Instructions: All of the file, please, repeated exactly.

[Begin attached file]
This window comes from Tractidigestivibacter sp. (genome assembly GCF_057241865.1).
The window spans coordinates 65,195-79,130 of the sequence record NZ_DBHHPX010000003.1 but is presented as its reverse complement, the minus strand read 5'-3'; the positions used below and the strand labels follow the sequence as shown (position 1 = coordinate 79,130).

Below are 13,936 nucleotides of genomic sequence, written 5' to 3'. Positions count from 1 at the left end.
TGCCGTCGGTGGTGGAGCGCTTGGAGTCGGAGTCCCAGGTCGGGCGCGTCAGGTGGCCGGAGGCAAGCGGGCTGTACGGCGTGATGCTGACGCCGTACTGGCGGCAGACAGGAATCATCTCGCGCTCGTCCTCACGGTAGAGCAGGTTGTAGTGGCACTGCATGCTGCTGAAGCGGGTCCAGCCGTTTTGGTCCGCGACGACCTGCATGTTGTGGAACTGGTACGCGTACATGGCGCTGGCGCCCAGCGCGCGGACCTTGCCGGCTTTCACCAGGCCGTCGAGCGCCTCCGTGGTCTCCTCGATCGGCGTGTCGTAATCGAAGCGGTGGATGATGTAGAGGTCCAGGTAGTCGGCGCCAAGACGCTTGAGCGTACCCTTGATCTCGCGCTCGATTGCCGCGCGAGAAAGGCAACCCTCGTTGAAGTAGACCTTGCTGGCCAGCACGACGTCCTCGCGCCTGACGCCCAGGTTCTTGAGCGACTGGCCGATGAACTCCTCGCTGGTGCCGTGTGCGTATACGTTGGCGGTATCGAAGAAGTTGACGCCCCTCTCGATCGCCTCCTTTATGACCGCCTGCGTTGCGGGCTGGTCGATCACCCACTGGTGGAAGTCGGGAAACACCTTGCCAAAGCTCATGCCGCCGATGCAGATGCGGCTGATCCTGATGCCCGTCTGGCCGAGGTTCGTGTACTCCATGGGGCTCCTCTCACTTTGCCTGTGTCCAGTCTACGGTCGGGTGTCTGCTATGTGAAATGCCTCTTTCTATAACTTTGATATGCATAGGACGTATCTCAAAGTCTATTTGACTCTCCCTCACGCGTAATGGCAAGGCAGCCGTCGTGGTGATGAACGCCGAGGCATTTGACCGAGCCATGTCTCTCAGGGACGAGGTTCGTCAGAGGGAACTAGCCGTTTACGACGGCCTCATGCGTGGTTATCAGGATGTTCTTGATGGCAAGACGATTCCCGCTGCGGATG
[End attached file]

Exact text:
This window comes from Tractidigestivibacter sp. (genome assembly GCF_057241865.1).
The window spans coordinates 65,195-79,130 of the sequence record NZ_DBHHPX010000003.1 but is presented as its reverse complement, the minus strand read 5'-3'; the positions used below and the strand labels follow the sequence as shown (position 1 = coordinate 79,130).

Below are 13,936 nucleotides of genomic sequence, written 5' to 3'. Positions count from 1 at the left end.
TGCCGTCGGTGGTGGAGCGCTTGGAGTCGGAGTCCCAGGTCGGGCGCGTCAGGTGGCCGGAGGCAAGCGGGCTGTACGGCGTGATGCTGACGCCGTACTGGCGGCAGACAGGAATCATCTCGCGCTCGTCCTCACGGTAGAGCAGGTTGTAGTGGCACTGCATGCTGCTGAAGCGGGTCCAGCCGTTTTGGTCCGCGACGACCTGCATGTTGTGGAACTGGTACGCGTACATGGCGCTGGCGCCCAGCGCGCGGACCTTGCCGGCTTTCACCAGGCCGTCGAGCGCCTCCGTGGTCTCCTCGATCGGCGTGTCGTAATCGAAGCGGTGGATGATGTAGAGGTCCAGGTAGTCGGCGCCAAGACGCTTGAGCGTACCCTTGATCTCGCGCTCGATTGCCGCGCGAGAAAGGCAACCCTCGTTGAAGTAGACCTTGCTGGCCAGCACGACGTCCTCGCGCCTGACGCCCAGGTTCTTGAGCGACTGGCCGATGAACTCCTCGCTGGTGCCGTGTGCGTATACGTTGGCGGTATCGAAGAAGTTGACGCCCCTCTCGATCGCCTCCTTTATGACCGCCTGCGTTGCGGGCTGGTCGATCACCCACTGGTGGAAGTCGGGAAACACCTTGCCAAAGCTCATGCCGCCGATGCAGATGCGGCTGATCCTGATGCCCGTCTGGCCGAGGTTCGTGTACTCCATGGGGCTCCTCTCACTTTGCCTGTGTCCAGTCTACGGTCGGGTGTCTGCTATGTGAAATGCCTCTTTCTATAACTTTGATATGCATAGGACGTATCTCAAAGTCTATTTGACTCTCCCTCACGCGTAATGGCAAGGCAGCCGTCGTGGTGATGAACGCCGAGGCATTTGACCGAGCCATGTCTCTCAGGGACGAGGTTCGTCAGAGGGAACTAGCCGTTTACGACGGCCTCATGCGTGGTTATCAGGATGTTCTTGATGGCAAGACGATTCCCGCTGCGGATG